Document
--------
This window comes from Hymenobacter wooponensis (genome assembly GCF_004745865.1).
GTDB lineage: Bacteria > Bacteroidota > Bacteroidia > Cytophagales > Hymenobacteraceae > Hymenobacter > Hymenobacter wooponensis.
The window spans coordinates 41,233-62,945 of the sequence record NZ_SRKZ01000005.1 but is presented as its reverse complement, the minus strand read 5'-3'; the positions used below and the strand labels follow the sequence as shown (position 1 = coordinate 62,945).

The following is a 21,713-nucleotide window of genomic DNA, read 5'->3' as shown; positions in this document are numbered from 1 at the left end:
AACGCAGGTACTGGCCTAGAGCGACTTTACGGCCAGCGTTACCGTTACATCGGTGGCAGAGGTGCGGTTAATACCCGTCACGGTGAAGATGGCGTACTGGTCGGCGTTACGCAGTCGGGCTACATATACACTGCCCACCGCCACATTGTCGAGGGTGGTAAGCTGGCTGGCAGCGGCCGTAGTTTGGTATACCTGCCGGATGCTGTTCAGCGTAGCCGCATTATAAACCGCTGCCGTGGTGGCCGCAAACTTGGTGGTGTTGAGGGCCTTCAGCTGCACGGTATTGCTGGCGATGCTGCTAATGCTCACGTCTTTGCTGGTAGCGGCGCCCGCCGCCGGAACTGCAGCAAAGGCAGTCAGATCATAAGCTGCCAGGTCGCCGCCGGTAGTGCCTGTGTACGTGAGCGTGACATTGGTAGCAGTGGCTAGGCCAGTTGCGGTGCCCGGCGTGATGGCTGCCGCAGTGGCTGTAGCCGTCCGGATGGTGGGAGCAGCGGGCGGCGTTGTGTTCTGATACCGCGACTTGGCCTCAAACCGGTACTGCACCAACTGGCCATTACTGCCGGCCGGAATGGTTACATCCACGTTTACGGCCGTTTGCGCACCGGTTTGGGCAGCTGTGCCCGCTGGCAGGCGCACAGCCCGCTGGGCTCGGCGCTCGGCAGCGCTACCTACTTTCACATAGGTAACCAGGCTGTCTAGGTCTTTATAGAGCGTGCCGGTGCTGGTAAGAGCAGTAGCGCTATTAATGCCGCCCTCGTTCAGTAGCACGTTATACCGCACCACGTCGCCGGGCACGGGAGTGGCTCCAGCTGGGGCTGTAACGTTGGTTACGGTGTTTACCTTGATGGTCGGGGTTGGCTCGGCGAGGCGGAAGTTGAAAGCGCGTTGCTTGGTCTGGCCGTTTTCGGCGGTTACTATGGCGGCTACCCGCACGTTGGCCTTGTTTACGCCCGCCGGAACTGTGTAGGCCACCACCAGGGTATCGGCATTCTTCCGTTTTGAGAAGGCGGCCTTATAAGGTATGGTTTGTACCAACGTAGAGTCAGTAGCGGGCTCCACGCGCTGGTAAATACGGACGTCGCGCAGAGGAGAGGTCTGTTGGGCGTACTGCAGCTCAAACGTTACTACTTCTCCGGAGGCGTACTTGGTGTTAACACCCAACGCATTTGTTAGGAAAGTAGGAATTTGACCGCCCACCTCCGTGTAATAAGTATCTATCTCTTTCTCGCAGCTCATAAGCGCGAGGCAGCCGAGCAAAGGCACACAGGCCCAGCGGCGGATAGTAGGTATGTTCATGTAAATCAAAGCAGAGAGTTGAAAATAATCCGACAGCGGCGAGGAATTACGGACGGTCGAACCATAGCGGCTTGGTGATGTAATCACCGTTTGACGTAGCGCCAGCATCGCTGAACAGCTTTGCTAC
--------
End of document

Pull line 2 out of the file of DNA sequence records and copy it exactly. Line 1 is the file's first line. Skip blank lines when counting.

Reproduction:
GTDB lineage: Bacteria > Bacteroidota > Bacteroidia > Cytophagales > Hymenobacteraceae > Hymenobacter > Hymenobacter wooponensis.